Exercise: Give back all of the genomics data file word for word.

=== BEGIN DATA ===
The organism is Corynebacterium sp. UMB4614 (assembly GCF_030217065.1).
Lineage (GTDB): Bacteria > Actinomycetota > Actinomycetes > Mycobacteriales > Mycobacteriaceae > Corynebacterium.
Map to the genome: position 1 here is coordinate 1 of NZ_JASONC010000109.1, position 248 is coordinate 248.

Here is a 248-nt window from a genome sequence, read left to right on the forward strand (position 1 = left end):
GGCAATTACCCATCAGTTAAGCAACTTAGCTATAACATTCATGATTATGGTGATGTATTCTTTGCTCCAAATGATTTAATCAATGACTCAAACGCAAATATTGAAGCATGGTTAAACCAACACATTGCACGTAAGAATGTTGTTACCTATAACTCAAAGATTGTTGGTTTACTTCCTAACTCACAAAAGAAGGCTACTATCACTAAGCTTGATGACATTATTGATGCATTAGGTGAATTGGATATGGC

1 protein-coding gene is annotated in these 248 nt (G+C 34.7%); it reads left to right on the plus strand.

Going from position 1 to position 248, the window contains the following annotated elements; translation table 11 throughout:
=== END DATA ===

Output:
The organism is Corynebacterium sp. UMB4614 (assembly GCF_030217065.1).
Lineage (GTDB): Bacteria > Actinomycetota > Actinomycetes > Mycobacteriales > Mycobacteriaceae > Corynebacterium.
Map to the genome: position 1 here is coordinate 1 of NZ_JASONC010000109.1, position 248 is coordinate 248.

Here is a 248-nt window from a genome sequence, read left to right on the forward strand (position 1 = left end):
GGCAATTACCCATCAGTTAAGCAACTTAGCTATAACATTCATGATTATGGTGATGTATTCTTTGCTCCAAATGATTTAATCAATGACTCAAACGCAAATATTGAAGCATGGTTAAACCAACACATTGCACGTAAGAATGTTGTTACCTATAACTCAAAGATTGTTGGTTTACTTCCTAACTCACAAAAGAAGGCTACTATCACTAAGCTTGATGACATTATTGATGCATTAGGTGAATTGGATATGGC

1 protein-coding gene is annotated in these 248 nt (G+C 34.7%); it reads left to right on the plus strand.

Going from position 1 to position 248, the window contains the following annotated elements; translation table 11 throughout: